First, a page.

12V Power Supply for Bigpond Gateway

Submitted: Saturday, Mar 20, 2010 at 19:25
ThreadID: 126458 Views:2803 Replies:8 FollowUps:2
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We are looking at ways to reduce our inverter use and were wondering if anyone is running their Bigpond 7.2 Home Network Gateway directly off a Hella 12V outlet in the Bushtracker rather than thru the supplied 240V transformer type power supply.

Details on this and source would be appreciated.

Brian & Dianne

Still enjoying Tasmania
Brian & Dianne
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Reply By: Bow & Nan - Saturday, Mar 20, 2010 at 20:31

Saturday, Mar 20, 2010 at 20:31
Yes
We use a 12v to 12v converter from Dick Smith Part number (M9889)
AnswerID: 580074

Reply By: JohnS - Sunday, Mar 21, 2010 at 02:03

Sunday, Mar 21, 2010 at 02:03
I did a quick search and here is a link to some chatter using 12 volts. What I would suggest is you go into a Dick Smith store as with the device and they should be able to help you out. Anyway here is the link
http://forums.whirlpool.net.au/forum-replies-archive.cfm/1038739.html
Alternatively you could visit a technical repair place and they will be able to make a lead up for you same again take the device with you.
John
AnswerID: 580075

Reply By: NIK `N` OFF - Sunday, Mar 21, 2010 at 02:47

Sunday, Mar 21, 2010 at 02:47
Thats exactly what i do with our Gateway.

Just buy the sized plug that fits into the gateway modem and cable / plug, been like that now for 15 months and not a problem.


For my laptop i use a Tagus power adapter and run that out of a 12v outlet also.


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AnswerID: 580076

Reply By: Gone Bush - Sunday, Mar 21, 2010 at 22:13

Sunday, Mar 21, 2010 at 22:13
Sad to say, but Dickies have become just another Retr/Harv/Jb store. They concentrate on flat panel tellies and their staff have zero technical knowledge.

Try a Jaycar store if there is one near you.

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Follow Up By: Turist - Sunday, Mar 21, 2010 at 22:57

Sunday, Mar 21, 2010 at 22:57
Jaycar Rules!

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Reply By: Motley - Monday, Mar 22, 2010 at 20:26

Monday, Mar 22, 2010 at 20:26
Got my BigPond Gateway wired to the 12V auxiliary circuit which powers the A/V stuff. Works like a charm.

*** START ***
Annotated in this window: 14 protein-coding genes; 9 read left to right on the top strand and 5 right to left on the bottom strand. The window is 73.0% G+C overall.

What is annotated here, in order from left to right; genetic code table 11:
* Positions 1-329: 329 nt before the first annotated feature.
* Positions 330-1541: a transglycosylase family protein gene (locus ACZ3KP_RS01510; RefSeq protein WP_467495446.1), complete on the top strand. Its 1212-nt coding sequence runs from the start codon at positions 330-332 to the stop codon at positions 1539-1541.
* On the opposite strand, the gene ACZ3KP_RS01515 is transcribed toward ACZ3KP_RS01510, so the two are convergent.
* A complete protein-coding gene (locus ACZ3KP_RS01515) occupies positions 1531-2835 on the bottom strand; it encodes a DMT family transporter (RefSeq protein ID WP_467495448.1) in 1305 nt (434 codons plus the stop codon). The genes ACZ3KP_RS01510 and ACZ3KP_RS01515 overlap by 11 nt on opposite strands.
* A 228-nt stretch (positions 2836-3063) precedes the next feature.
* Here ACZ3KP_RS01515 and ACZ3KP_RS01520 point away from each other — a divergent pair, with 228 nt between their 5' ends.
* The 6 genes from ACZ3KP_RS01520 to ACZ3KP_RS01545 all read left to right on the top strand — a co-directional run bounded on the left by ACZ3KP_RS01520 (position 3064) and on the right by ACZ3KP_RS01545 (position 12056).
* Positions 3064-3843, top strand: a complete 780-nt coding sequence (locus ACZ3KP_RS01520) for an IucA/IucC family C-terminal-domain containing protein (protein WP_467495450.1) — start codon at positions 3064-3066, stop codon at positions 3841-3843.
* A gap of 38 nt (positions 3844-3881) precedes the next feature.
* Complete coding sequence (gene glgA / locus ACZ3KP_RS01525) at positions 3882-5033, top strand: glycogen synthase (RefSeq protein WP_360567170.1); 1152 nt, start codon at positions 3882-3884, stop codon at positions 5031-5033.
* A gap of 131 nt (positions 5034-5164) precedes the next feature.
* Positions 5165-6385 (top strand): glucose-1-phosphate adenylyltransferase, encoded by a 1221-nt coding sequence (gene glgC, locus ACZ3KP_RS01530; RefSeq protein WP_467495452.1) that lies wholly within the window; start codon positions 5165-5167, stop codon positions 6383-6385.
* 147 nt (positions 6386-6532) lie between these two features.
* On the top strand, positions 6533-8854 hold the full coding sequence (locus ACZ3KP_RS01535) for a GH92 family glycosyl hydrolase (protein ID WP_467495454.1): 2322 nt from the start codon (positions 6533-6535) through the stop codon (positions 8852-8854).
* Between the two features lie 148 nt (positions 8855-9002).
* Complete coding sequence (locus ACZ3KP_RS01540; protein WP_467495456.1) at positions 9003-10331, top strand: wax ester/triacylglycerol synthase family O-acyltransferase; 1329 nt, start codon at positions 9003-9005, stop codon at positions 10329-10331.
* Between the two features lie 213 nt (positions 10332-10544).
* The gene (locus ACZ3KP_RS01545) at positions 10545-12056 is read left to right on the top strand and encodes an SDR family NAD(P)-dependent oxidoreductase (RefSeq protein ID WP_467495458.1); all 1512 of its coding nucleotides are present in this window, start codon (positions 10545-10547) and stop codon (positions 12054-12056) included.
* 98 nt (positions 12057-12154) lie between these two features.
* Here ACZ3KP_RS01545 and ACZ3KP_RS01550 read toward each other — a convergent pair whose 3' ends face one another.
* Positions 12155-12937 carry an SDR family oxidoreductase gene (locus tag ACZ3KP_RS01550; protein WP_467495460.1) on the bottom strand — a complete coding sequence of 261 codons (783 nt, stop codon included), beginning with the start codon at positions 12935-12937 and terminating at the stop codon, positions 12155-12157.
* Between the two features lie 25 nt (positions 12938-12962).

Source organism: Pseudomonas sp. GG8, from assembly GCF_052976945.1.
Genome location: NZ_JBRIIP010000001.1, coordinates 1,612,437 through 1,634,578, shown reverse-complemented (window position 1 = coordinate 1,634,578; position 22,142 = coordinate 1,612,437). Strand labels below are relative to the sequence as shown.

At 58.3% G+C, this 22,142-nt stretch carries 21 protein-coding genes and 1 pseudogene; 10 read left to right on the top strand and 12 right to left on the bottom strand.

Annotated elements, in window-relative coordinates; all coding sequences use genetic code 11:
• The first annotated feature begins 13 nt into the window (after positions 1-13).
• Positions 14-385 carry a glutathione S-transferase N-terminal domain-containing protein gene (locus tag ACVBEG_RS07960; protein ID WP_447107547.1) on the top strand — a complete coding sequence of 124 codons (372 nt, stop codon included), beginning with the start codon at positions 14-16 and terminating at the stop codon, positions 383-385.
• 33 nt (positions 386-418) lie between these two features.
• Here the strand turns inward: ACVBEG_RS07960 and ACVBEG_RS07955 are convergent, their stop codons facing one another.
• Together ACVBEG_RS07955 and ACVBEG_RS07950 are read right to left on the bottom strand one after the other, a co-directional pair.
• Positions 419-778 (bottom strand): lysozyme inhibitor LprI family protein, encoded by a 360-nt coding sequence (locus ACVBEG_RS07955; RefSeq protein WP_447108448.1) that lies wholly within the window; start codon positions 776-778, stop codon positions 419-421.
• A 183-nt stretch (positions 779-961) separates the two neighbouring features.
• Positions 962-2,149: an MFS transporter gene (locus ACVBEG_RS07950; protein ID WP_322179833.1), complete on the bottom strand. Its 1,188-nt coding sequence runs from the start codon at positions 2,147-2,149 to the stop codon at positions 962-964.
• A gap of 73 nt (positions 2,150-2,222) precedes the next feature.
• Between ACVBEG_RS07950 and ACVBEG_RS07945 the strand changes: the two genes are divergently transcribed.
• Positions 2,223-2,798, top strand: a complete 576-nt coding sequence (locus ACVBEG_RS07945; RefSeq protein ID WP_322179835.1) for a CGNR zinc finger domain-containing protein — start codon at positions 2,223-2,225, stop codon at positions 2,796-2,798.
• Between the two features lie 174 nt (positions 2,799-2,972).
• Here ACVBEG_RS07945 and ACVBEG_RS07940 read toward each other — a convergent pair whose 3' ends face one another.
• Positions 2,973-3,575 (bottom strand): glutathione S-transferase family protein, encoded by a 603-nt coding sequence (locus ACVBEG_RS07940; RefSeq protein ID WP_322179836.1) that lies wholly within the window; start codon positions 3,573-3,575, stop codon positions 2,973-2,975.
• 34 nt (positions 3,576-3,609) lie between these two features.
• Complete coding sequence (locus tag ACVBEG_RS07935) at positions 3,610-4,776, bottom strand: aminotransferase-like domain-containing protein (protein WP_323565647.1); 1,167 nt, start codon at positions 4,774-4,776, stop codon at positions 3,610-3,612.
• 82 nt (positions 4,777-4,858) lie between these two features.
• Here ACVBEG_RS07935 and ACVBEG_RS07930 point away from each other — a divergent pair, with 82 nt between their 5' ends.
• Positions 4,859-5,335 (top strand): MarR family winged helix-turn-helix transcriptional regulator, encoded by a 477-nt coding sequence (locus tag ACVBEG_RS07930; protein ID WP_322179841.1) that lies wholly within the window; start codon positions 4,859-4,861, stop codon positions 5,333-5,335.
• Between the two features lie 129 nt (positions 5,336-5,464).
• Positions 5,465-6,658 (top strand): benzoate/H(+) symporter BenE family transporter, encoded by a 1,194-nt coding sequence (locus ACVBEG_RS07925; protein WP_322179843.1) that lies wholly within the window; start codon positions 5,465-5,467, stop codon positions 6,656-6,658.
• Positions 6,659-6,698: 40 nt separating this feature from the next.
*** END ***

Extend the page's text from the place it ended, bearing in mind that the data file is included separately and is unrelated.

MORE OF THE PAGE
Motley

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Reply By: Just Croozin - Tuesday, Mar 23, 2010 at 07:03

Tuesday, Mar 23, 2010 at 07:03
Thanks for all that info. Will look into the Jaycar options re the plug to suit etc .... have Hella sockets installed by Bushtracker so will use these.

Brian
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AnswerID: 580079

Reply By: Silver Fox - Tuesday, Mar 23, 2010 at 18:53

Tuesday, Mar 23, 2010 at 18:53
Pardon my ignorance but what is the diference between using a Next G phone as a laptop modem and a "Gateway" ?
AnswerID: 580080

Follow Up By: Motherhen & Rooster - Wednesday, Mar 24, 2010 at 02:31

Wednesday, Mar 24, 2010 at 02:31
Hi Silver Fox

I too have no idea what the difference is between Gateway, "Toaster" modems or any other sort, or how to use your phone as a modem. Mine is a tiny Next G broadband modem that plugs into a USB port and requires no external power at all (better still, it belongs to our daughter who pays the bills). Very easy.

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Reply By: Grumblebum & Dragon - Wednesday, Mar 24, 2010 at 05:15

Wednesday, Mar 24, 2010 at 05:15
I am no expert... but as I understand it the Gateway is a wireless unit. eg you plug it in and it sends out a wireless connection to yoiur computer... and as with other wireless type units you can run several laptops from it (I think). The Blue Toaster Telstra BP3 (I am using one now) is a 'wired' wireless modem. eg you plug it into the 240v power supply and then plug in another lead that goes from the modem to the computer. It receives a wireless signal (now you are confused....heh heh heh.

The small plug in type modems that look like memory sticks usually suffer from limited range when in marginal reception areas. I run and extenal antenna in marginal areas and they greatly extend the range.

Some phones can be used as modems - providing you have the right type and a suitable plan. I suspect the my be slower the wireless units.

John
AnswerID: 580081

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